Even more successful was the version of Mack The Knife by Bobby Darin, an America musician who performed in multiple genres including jazz, swing, Rock’n’roll and pop.

In a big band swing version that took the charts by storm, the recording made the Billboard Top 100 chart hitting the No.1 spot and is arguably the most popular version of Mack The Knife of all time.

An instrumental version of the song known under the title ‘Moritat’ was also recorded by the tenor saxophonist Sonny Rollins and appeared on his ground-breaking recording Saxophone Colossus, widely credited as one of the best jazz albums of all time.

Recorded on 22nd June 1956 Tommy Flanagan on piano, bassist Doug Watkins and master drummer Max Roach, the rendition showcases the melodic and harmonic strength of the song in a more modern context.

It catches Rollins at a turning point in his career, showcasing a staggering command of rhythmic and melodic improvisational. Perhaps nowhere before or since, has Weill’s song been put through its paces quite like this.

Other notable versions of ‘Mack the Knife’ have been recorded by jazz singers such as Frank Sinatra, Bing Crosby, Ella Fitzgerald and Dean Martin as well as more commercial modern acts like Michael Bublé, Robbie Williams and Westlife.

It’s Ella Fitzgerald’s version, though, which adds another layer of history to the song; forgetting the lyrics, she launches into a cleverly improvised scat singing which showcased both her fast-thinking musical skill and her knack for entertaining.

NPR took up the story…

Fast forward to the 21st Century and a whole host of modern jazz musicians have taken up the challenge of Mack The Knife, including recordings by Maria Schneider, Monty Alexander and Chad Lefkowitz-Brown.

Translating & Interpreting Mack The Knife

Outside of the jazz arena, Mack The Knife would undergo multiple translations and reinventions over the years.

From the original German lyrics by Bertolt Brecht and the English translation by Gifford Cochran and Jerrold Krimsky, the song was also translated into French by André Mauprey and titled ‘La Complainte de Mackie’.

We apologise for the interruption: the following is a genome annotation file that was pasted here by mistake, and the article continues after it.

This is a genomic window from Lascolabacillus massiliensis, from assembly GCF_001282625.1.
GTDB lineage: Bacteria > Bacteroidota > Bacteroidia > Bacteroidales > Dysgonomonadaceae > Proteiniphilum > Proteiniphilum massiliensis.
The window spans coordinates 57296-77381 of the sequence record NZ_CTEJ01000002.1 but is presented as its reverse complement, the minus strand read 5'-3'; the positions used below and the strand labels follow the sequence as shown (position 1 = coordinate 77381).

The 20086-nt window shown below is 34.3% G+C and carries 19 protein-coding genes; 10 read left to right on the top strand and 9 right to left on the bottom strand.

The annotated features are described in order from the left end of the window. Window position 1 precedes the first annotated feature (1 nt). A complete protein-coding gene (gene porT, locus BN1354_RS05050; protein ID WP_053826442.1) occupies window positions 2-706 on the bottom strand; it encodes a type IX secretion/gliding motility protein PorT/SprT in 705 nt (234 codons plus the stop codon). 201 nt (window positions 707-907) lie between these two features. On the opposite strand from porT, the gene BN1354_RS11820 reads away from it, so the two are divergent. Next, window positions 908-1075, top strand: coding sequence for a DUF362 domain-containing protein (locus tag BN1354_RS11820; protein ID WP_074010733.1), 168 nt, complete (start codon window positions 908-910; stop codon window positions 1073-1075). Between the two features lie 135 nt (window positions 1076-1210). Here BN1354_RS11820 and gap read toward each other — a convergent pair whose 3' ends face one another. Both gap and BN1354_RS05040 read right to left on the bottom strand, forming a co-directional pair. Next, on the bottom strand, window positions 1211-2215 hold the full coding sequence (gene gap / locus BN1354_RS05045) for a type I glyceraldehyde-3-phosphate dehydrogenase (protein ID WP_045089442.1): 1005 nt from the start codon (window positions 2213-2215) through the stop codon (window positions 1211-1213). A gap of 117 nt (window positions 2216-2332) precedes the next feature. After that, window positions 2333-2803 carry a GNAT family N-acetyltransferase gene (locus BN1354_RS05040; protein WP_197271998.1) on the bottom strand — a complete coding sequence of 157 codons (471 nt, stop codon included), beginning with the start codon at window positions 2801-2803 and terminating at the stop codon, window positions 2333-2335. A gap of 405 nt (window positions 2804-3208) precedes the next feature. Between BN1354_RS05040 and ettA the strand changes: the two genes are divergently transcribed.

The French writer and composer was particularly enamoured of The Threepenny Opera and who translated many of the songs into his native language.

Further interpretations would appear in 1976 in a production of The Threepenny Opera by the New York Shakespeare Festival with lyrics by Ralph Manheim and John Willett. In this instance, the song was titled simply ‘Moritat’ and served as extension of the story with a new set of lyrics.

In 1994, a further interpretation of the song was featured in a London production by the Donmar Warehouse theatre in Covent Garden. The translation by Robert David MacDonald and Jeremy Sams aimed to bring the original concept and meaning of the song, and it altogether much darker in its interpretation.

Mac Tonight

Perhaps most surprising is how a tune about a medieval murderer made it’s way into the marketing of on of the world’s most famous commercial brands.

In the late 1980s, McDonald’s launched an ad campaign for the Big Mac featuring a character named Mac Tonight – a word-play on ‘Mack The Knife.’

Identifiable by his moon-shaped head, sunglasses, and piano-player, this character was brought to life by actor Doug Jones in one of his earliest Hollywood roles, with his voice provided by Roger Behr.

Initially introduced as a strategy to boost dinner-time sales by McDonald’s licensees in Southern California, the character’s appeal resulted in the campaign going national in 1987.

Legal disputes with Bobby Darin’s estate led to the end of the commercials and Mac Tonight’s retirement in 1989.

Ending The Story of Mack The Knife

Sometimes smash hits arrive from the most unlikely of places.

Eschewing the traditional tales of love or lust, it’s the story of how a song about an old murderer could stand the test of time and work it’s way into a variety of musical genres and touch a mainstream audience.

But that’s exactly what Mack The Knife did, and if you haven’t checked out your favourite versions of the tune for a while, maybe now’s the time!